Romania travel: Fortified churches to visit in Transylvania
The Romanian region of Transylvania is known around the world for its stories about vampires and ghosts. And, of course, the famous Bran Castle, which many know as the Castle of Dracula. But Transylvania is much more than that, being also home to many well preserved, unique fortified churches with fascinating stories to tell. We have put together some suggestions in the list below.
The fortified church of Biertan
Biertan, in Sibiu county, is one of the most visited Saxon villages in Romania. In fact, it is one of the seven Transylvania villages with fortified churches that have been added to the UNESCO World Heritage list. And it’s not only its rural charm that attracts visitors, but also its old (and sometimes surprising) stories. For example, the village had its own remedy for divorce, which apparently was quite effective: only one couple divorced in 300 years. ___STEADY_PAYWALL___
And its fortified church, which looks more like a medieval castle from a fairytale, still dominates the landscape and the locals’ life. It was built by the Saxon community in Transylvania, between 1486 and 1524, on the site of an earlier Romanesque church. It features three rows of exterior fortifications linked by gate towers. It was built in the late Gothic style, and its altar is one of the most imposing in Transylvania.
The fortified church of Viscri
Located in Brasov county (about an hour drive from Biertan), Viscri is probably the most famous village in the even more famous region of Transylvania. It has become a tourist hotspot after Prince Charles of Wales decided to buy an old house here, boosting its popularity.
But the Prince’s house is not the only must-see attraction of the village. The 13th-century fortified Lutheran Church, also included on the UNESCO World Heritage list, is an impressive example of Transylvanian defensive architecture. Make sure not to miss the small museum and the view from the tower during your visit.
The fortified church of Prejmer
If you’re in Brasov, take some time to visit the small village of Prejmer located about 20 km northeast of the city. It is an excellent spot for a relaxing break away from the city noise, a truly charming Saxon village with a rich history.
Similar to other small settlements of this kind in Transylvania, Prejmer is also dominated by its fortified church, one of the best-preserved of its kind in Eastern Europe. Also part of the UNESCO World Heritage sites, this holy site proved to be almost invincible. Founded by the Germanic Teutonic Knights and later taken over by the Transylvanian Saxon community, the church resisted dozens of attacks on the village over the centuries. It had a strategic position and was strongly fortified in the 15th-16th centuries. And today, it has plenty of stories to tell.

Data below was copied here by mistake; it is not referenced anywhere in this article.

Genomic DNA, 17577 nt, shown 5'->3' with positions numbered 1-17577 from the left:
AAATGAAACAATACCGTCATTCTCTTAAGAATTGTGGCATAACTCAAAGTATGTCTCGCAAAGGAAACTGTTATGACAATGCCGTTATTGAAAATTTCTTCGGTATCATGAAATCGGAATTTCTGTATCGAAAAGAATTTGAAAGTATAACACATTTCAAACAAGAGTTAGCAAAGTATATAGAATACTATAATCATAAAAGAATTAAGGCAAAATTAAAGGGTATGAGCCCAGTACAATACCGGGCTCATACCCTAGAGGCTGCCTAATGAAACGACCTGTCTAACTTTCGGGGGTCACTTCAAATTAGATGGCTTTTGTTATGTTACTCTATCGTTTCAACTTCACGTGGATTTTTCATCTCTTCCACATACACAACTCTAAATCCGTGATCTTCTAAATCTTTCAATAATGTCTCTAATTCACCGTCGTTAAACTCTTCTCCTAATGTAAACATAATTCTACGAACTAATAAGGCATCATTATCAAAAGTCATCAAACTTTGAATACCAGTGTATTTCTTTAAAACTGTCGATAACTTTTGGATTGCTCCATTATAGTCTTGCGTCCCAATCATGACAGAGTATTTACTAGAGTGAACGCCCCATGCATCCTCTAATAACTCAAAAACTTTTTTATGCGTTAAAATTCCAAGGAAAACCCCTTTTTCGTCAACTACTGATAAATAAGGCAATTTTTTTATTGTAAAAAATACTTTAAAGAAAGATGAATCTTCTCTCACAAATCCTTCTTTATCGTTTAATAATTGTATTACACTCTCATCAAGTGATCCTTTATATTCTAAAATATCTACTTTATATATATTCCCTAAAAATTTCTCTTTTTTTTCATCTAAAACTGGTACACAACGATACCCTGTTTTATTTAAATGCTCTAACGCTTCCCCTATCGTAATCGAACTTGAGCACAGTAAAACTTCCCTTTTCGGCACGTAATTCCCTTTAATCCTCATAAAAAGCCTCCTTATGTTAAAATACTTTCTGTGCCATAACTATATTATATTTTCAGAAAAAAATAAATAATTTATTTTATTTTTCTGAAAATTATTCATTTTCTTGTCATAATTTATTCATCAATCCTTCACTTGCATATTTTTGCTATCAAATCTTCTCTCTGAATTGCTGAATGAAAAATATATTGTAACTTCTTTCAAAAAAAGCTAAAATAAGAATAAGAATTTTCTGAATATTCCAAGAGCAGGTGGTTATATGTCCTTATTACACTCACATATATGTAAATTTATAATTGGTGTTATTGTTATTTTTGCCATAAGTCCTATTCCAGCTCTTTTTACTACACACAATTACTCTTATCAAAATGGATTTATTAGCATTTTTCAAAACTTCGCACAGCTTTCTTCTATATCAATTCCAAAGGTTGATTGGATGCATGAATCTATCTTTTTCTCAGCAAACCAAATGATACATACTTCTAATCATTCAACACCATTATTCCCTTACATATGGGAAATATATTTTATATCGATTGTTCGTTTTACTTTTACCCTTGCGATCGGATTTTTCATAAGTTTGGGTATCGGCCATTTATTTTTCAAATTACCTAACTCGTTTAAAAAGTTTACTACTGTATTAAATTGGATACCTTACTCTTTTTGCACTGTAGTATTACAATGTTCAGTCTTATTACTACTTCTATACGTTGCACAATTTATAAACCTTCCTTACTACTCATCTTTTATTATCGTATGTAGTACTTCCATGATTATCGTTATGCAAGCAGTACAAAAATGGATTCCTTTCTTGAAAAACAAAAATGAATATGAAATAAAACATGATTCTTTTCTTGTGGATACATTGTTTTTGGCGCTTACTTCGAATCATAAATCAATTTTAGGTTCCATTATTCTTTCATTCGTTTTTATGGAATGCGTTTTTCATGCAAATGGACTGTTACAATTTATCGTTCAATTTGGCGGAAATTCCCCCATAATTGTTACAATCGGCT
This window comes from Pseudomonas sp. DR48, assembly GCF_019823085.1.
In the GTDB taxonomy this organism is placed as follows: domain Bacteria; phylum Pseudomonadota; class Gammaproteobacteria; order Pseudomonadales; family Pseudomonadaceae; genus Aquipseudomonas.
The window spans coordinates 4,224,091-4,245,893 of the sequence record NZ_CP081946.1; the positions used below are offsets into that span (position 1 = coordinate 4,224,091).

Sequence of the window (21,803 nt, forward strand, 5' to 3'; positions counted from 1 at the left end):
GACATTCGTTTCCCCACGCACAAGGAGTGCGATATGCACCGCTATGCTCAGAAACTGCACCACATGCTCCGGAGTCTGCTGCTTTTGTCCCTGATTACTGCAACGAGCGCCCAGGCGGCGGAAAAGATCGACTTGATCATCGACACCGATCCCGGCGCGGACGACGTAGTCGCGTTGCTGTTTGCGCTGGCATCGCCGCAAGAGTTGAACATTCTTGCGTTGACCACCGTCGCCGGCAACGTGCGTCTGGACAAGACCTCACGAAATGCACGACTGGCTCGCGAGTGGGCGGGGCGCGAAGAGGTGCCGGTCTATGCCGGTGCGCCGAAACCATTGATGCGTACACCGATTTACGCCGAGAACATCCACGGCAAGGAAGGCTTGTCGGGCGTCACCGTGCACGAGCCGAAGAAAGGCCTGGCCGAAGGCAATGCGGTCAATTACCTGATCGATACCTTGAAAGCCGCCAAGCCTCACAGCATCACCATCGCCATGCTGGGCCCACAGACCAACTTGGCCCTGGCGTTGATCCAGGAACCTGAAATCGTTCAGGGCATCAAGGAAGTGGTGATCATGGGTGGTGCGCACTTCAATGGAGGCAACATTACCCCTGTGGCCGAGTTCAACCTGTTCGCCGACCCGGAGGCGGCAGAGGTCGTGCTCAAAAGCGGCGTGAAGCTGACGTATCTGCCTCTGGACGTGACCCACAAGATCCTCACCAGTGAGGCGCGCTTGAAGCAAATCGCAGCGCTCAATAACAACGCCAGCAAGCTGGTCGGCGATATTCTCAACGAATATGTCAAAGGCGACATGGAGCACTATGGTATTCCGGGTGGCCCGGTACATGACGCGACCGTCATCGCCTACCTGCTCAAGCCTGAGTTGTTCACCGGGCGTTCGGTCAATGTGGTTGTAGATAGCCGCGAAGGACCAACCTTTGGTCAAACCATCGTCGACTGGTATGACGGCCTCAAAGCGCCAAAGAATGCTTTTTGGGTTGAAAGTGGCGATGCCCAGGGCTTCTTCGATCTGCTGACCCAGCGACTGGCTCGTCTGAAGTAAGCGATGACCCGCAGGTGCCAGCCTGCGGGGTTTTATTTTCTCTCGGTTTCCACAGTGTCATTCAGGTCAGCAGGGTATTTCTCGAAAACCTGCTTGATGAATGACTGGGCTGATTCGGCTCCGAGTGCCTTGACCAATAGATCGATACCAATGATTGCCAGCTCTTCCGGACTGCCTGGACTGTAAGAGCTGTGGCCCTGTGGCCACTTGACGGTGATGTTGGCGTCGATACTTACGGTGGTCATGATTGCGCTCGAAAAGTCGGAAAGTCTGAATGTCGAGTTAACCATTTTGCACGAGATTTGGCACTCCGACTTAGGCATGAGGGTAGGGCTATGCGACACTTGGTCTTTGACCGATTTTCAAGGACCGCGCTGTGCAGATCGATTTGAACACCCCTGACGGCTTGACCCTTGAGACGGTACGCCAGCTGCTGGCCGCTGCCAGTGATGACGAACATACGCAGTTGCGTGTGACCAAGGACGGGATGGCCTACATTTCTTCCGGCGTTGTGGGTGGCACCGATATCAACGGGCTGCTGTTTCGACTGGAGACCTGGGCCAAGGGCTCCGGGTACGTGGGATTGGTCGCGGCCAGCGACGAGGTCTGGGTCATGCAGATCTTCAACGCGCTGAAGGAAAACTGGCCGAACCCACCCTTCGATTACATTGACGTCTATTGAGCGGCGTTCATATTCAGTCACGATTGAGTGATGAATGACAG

The fortified church of Calnic
A 30-minute drive from Alba Iulia, Calnic is a small village in Alba County where one of the last noble’s castles in Transylvania is preserved. The fortress was built as an aristocratic residence but was later bought and further expanded and fortified by local peasants.
Towards the end of the 15th century, a small single-nave church was also built there. And, although the church is not the first to stand out, it is quite a remarkable construction. Today, this is one of the seven fortified churches from Transylvania listed as a UNESCO World Heritage Site.
And the place, like many others in Transylvania, has many secrets to reveal and stories to tell. For example, a visit there will show the somewhat atypical location of the fortress, which does not dominate the surroundings from the height of a hill, being situated rather in a depression.
The fortified church of Saschiz
Not far from Sighisoara, about 20 km east of the famous medieval town, you’ll find Saschiz. Home to beautiful architectural monuments, this village was also awarded a well-deserved place on the list of UNESCO World Heritage Sites.
One of its most famous attractions is the late Gothic fortified church, which is among the most beautiful and representative constructions of its kind. It was built at the end of the 15th century, replacing a Romanesque basilica.
The monument impresses with its size and the rigorous adaptation of the fortification elements to the shapes of a place of worship. Inscription fragments survive on the exterior walls. However, the only surviving portion of the initial defence wall is the northern tower, which looks very similar to the clock tower from Sighisoara.
Information sources: Wikipedia articles about Biertan, Prejmer, Calnic and Saschiz; Viscriinfo.ro; Kirchenburgen.org; Primaria-calnic.ro; Saschiz.ro.
(Opening photo: Biertan fortified church; photo by George Grosescu/Dreamstime.com)